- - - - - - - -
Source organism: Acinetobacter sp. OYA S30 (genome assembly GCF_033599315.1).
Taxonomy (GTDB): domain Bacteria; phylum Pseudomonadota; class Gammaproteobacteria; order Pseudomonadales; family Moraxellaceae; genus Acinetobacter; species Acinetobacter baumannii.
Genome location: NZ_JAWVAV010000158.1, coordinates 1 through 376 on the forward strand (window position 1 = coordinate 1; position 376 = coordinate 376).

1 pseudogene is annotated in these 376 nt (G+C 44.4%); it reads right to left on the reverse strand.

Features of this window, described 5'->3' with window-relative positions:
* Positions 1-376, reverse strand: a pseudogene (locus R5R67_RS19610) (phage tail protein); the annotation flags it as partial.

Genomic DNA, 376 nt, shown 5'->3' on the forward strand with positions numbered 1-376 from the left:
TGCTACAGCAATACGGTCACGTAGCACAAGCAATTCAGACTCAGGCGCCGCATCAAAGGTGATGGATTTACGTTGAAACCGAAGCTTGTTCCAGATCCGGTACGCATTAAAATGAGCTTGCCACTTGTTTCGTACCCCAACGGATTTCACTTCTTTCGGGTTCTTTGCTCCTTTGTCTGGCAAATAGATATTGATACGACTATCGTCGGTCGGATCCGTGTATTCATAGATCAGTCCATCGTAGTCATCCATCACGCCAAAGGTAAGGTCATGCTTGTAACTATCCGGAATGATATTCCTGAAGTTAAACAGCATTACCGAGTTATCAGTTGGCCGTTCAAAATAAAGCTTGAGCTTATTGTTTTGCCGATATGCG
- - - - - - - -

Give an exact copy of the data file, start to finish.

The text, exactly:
Source organism: Acinetobacter sp. OYA S30 (genome assembly GCF_033599315.1).
Taxonomy (GTDB): domain Bacteria; phylum Pseudomonadota; class Gammaproteobacteria; order Pseudomonadales; family Moraxellaceae; genus Acinetobacter; species Acinetobacter baumannii.
Genome location: NZ_JAWVAV010000158.1, coordinates 1 through 376 on the forward strand (window position 1 = coordinate 1; position 376 = coordinate 376).

1 pseudogene is annotated in these 376 nt (G+C 44.4%); it reads right to left on the reverse strand.

Features of this window, described 5'->3' with window-relative positions:
* Positions 1-376, reverse strand: a pseudogene (locus R5R67_RS19610) (phage tail protein); the annotation flags it as partial.

Genomic DNA, 376 nt, shown 5'->3' on the forward strand with positions numbered 1-376 from the left:
TGCTACAGCAATACGGTCACGTAGCACAAGCAATTCAGACTCAGGCGCCGCATCAAAGGTGATGGATTTACGTTGAAACCGAAGCTTGTTCCAGATCCGGTACGCATTAAAATGAGCTTGCCACTTGTTTCGTACCCCAACGGATTTCACTTCTTTCGGGTTCTTTGCTCCTTTGTCTGGCAAATAGATATTGATACGACTATCGTCGGTCGGATCCGTGTATTCATAGATCAGTCCATCGTAGTCATCCATCACGCCAAAGGTAAGGTCATGCTTGTAACTATCCGGAATGATATTCCTGAAGTTAAACAGCATTACCGAGTTATCAGTTGGCCGTTCAAAATAAAGCTTGAGCTTATTGTTTTGCCGATATGCG